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Operator Definition

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Comparison Operators

The Operator Definition and the Search Value fields allow you to enter specific search criteria to further refine the information that is being selected. The Operator Definition field allows you to specify the scope of the search value that you are entering under the Search Value option. It is predicated on the type of column that you selected: character, number or date. For character columns, you are allowed to search for all values containing the value, beginning with or equal to the value. Each of these operator definitions gives you a greater specificity for the search. For number values, you have equal to, greater than/equal to, less than, and less than/equal to. For date values, you have starting from, equal to, and ending with.

You will only be allowed to enter Search Values that are appropriate to the type of the column. For instance, if you entered a character value in a number column, that value will be rejected by the search engine. If you are unsure about column type, clicking on the column name will take you to a page detailing the column.

In database terms, the Search Options are really "comparison operators". What they do is compare the database column value against the search value that you've entered from the search. Based on the comparison, the database will either accept the row for processing or it will reject the row. Explanations for each operator are given below:

OPERATOR USAGE RETRIEVAL EFFICIENCY
Equal to The database will only return rows where the column value is equal to the search value. Very Good
Not Equal to The database will only return rows where the column value is NOT equal to the search value. Very Good
Beginning with The database will only return rows where the start of column value is equal to the search value. A comparison is done, character by character, up to the last character entered for the search value. Very Good
Less than/Equal to The database will only return rows where the column value is equal to or less than the search value. Very Good
Greater than/Equal to The database will only return rows where the column value is equal to or greater than the search value. Very Good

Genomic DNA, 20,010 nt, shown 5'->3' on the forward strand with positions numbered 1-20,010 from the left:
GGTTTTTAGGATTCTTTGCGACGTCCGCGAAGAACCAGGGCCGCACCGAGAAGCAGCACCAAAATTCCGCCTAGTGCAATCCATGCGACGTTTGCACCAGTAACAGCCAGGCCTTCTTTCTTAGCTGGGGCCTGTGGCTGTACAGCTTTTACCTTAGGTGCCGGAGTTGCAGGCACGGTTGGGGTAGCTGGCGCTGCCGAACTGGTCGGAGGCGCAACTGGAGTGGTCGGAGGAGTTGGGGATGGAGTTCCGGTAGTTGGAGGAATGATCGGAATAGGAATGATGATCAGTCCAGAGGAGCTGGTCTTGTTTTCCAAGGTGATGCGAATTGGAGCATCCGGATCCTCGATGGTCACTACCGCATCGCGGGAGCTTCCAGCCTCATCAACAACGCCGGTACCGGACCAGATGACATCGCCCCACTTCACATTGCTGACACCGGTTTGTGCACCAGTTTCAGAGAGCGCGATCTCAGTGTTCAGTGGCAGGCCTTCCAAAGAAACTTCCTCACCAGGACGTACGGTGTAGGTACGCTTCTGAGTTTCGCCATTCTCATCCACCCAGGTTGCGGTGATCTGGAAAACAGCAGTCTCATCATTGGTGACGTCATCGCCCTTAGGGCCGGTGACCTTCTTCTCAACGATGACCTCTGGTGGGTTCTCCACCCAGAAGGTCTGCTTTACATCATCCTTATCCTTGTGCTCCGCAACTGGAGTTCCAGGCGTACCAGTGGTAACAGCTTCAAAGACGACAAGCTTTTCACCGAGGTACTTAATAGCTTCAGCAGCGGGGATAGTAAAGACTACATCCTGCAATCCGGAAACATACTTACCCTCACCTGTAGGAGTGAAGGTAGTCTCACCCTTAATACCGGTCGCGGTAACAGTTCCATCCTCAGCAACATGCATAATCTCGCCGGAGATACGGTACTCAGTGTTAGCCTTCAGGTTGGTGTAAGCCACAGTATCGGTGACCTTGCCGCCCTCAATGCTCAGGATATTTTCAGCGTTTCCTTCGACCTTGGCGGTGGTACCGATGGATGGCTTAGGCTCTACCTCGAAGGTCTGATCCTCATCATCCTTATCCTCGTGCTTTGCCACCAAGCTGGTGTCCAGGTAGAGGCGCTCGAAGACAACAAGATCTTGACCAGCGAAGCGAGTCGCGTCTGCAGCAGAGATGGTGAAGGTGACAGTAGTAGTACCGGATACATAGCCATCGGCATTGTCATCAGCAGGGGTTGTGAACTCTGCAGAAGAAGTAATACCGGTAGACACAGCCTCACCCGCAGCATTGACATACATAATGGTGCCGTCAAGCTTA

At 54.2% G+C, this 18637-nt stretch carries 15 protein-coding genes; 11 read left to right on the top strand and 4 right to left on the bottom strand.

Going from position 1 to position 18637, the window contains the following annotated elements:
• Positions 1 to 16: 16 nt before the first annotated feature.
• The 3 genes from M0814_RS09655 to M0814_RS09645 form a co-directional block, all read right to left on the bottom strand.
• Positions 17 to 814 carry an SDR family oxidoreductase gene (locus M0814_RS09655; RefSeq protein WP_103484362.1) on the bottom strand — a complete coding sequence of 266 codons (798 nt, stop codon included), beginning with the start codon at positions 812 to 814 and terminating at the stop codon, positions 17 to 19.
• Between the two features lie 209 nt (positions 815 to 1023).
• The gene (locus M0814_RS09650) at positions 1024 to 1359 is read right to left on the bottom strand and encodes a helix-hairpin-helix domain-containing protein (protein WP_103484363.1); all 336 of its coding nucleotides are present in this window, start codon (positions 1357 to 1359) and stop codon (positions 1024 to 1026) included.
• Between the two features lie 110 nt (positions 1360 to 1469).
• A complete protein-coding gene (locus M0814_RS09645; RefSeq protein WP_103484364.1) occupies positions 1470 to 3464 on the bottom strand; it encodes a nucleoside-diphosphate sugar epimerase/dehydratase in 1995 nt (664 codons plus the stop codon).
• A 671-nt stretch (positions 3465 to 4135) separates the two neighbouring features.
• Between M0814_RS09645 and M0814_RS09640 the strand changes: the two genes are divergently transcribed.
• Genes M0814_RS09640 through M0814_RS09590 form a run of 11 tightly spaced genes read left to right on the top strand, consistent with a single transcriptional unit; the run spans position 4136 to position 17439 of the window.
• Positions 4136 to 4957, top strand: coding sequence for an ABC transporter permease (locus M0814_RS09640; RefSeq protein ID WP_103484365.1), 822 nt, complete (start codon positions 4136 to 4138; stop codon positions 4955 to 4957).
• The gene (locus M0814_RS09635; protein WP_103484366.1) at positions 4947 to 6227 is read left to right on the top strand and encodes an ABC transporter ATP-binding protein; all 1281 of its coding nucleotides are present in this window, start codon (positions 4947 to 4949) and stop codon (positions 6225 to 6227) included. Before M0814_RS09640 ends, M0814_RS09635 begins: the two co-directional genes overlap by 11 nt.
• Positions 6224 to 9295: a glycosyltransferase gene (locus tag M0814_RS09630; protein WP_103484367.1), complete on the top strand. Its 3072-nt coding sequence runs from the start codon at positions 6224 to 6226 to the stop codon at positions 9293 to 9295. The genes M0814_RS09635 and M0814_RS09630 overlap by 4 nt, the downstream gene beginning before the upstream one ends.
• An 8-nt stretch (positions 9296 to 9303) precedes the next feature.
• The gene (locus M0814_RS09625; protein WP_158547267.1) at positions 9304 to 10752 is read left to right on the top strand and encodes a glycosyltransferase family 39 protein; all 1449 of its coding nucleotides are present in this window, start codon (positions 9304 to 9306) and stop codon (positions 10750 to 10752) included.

Less than The database will only return rows where the column value is less than the search value. Very Good
Greater than The database will only return rows where the column value is greater than the search value. Very Good
Containing For Character fields only. The database will only return rows where the search value is contained within the column value. As an example if the search value entered is "ABC" and the column value is "CCABCDD" then the row will be accepted. Using the same search value of "ABC" if the column value was "AABBCC" then the row will be rejected. Poor
In A very powerful operator for Character fields only. Instead of a single search value, the user can enter multiple search values, each separated by a comma. The database will only return rows where the column value is equal to one of search values. As an example if the search value entered is "CCAA, AABB, CCAB" and the column value is "CCAB" then the row will be accepted. Using the same search value of "CCAA, AABB, CCAB" if the column value was "CCBB" then the row will be rejected. Good
Not In The Opposite of the "In" operator. Instead of a single search value, the user can enter multiple search values, each separated by a comma. The database will only return rows where the column value is not equal to one of search values. As an example if the search value entered is "CCAA, AABB, CCAB" and the column value is "CCAB" then the row will be rejected. Using the same search value of "CCAA, AABB, CCAB" if the column value was "CCBB" then the row will be accepted. Average
Between Instead of a single search value, the user enters a starting and an ending search value, separated by the literal "AND". The database will only return rows where the column value is equal to or greater than the starting search value and less than or equal to the ending search value. As an example if the search value entered is "60085 and 60087" and the column value is "60085" then the row will be accepted. Using the same search value of "60085 and 60087" if the column value was "60088" then the row will be rejected. To aid the user, a pop-up window is displayed which will automatically insert the "AND" literal. Good

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